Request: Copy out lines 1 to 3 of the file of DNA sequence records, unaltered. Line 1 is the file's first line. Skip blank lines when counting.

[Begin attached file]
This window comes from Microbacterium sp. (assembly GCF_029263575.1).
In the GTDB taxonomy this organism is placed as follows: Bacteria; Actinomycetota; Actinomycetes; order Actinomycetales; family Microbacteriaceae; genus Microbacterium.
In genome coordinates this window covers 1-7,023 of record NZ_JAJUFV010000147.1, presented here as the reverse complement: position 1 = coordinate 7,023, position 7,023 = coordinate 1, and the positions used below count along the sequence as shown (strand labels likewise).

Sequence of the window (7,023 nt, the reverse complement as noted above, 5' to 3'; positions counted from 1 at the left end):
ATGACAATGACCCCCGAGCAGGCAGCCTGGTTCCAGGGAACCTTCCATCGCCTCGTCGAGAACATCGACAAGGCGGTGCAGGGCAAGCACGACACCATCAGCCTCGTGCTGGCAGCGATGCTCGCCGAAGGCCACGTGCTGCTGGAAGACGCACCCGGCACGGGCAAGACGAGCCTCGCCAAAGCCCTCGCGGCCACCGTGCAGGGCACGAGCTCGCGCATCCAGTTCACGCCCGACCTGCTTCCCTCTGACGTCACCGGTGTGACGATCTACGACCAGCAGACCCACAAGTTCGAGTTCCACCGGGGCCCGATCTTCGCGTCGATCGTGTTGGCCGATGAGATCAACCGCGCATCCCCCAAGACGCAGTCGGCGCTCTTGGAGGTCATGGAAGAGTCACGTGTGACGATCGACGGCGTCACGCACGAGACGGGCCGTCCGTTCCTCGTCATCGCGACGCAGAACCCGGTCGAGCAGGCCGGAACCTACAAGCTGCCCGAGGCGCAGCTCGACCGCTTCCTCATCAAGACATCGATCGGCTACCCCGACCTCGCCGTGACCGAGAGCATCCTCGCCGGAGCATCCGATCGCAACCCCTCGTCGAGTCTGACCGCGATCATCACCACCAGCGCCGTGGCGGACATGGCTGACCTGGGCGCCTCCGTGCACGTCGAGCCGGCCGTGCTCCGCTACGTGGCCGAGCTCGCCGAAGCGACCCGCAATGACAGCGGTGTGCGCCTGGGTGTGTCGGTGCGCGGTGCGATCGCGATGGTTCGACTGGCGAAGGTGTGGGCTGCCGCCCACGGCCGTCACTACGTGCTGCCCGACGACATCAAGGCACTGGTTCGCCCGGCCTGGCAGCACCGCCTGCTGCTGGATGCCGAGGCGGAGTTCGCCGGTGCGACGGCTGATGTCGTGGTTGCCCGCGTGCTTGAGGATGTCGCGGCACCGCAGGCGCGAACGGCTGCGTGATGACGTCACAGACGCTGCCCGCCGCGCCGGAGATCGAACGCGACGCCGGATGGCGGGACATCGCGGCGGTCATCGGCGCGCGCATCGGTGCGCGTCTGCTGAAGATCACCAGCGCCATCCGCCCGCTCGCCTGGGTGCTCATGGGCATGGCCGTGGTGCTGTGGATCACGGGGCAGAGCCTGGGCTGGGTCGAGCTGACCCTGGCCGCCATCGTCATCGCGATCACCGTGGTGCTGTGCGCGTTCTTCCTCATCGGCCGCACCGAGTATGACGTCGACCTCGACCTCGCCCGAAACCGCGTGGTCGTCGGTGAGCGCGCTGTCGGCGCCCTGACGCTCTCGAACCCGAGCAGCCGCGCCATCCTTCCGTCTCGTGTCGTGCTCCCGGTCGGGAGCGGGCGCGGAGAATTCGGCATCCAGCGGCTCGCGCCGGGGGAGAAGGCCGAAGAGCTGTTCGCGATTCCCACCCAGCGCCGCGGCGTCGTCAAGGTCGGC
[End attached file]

This window comes from Microbacterium sp. (assembly GCF_029263575.1).
In the GTDB taxonomy this organism is placed as follows: Bacteria; Actinomycetota; Actinomycetes; order Actinomycetales; family Microbacteriaceae; genus Microbacterium.
In genome coordinates this window covers 1-7,023 of record NZ_JAJUFV010000147.1, presented here as the reverse complement: position 1 = coordinate 7,023, position 7,023 = coordinate 1, and the positions used below count along the sequence as shown (strand labels likewise).